Common Questions About Filing For Bankruptcy
Most people have no experience dealing with bankruptcy and go to a lawyer with a lot of questions. If you are serious about filing for Chapter 7 or Chapter 13 bankruptcy, the best thing to do is contact our firm for a free initial consultation. If you are not sure, the information below may be of help.
Will I qualify for bankruptcy protection?
You may qualify for either Chapter 7 or 13 bankruptcy. Each type of bankruptcy has its pros and cons and certain requirements. For example, if you make more than a typical household of your size, you may not be able to file Chapter 7 bankruptcy but can still file for Chapter 13. We will help you decide which chapter is best for you.
Do I have to sell off all of my possessions if I file for bankruptcy?
No. Bankruptcy law divides property and assets into the categories of exempt and nonexempt. Exempt items such as retirement funds or a homestead property can be protected from bankruptcy. Additionally, you can keep your possessions in a Chapter 13 bankruptcy case, such as a car or house.
Can I keep any of my credit cards after I file for bankruptcy?
It is at the discretion of the credit card company to decide whether you can keep your credit card. In most cases, credit card companies cancel your credit card as soon as you file for bankruptcy. However, after you file for bankruptcy, many lenders will send you offers on new credit cards. To repair your credit after filing, you can obtain a secured credit card and make sure to only spend what you can afford to payoff every month.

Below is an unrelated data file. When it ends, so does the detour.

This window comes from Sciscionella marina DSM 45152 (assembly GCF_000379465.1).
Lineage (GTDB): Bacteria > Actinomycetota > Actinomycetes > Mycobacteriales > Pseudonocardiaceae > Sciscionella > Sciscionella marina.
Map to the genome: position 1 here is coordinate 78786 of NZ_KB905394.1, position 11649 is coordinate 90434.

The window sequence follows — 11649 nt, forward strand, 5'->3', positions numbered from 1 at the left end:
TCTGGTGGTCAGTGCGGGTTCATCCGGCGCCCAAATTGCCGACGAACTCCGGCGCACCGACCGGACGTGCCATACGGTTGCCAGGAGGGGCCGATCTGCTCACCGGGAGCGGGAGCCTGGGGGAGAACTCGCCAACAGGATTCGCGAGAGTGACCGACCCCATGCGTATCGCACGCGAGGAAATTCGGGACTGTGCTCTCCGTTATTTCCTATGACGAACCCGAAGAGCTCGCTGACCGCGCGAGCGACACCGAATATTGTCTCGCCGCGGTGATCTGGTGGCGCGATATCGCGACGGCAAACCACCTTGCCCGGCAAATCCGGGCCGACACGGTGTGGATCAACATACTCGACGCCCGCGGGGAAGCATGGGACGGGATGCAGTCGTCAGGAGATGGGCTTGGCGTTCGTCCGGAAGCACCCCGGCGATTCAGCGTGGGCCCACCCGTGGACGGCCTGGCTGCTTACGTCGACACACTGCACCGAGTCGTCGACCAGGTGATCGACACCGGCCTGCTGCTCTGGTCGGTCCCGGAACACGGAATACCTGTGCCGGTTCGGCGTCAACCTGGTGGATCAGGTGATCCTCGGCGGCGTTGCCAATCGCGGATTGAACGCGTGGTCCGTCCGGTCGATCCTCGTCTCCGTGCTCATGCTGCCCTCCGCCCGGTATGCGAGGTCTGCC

Are bankruptcy filings made public?
Bankruptcy filings are part of the public record, but they are not published in the newspaper the way a probate notice is. No notifications are sent out, but the information will appear in your credit record and in court documents.
Can the utility company cut off my service if I file for bankruptcy?
No. It is illegal for utility companies to cut off your service or refuse to offer service because of a bankruptcy filing. However, it is legal for them to require deposit towards future service and you are responsible for bills that come after you file for bankruptcy.
If I file for bankruptcy, does my spouse have to file too?
No. However, if you have joint debt like a mortgage or car loan, creditors will expect your spouse to continue paying on those loans. Only the person who filed bankruptcy will receive a discharge of their debt.
Will I still owe taxes after filing bankruptcy?
Not necessarily. Many people are unaware that bankruptcy can help discharge certain tax obligations. This will depend on a number of factors, including the type of tax debt, the age of the tax obligation, and whether you filed a tax return. If this is a concern of yours, you need an experienced bankruptcy attorney to help determine whether your tax obligations can be discharged in a bankruptcy case.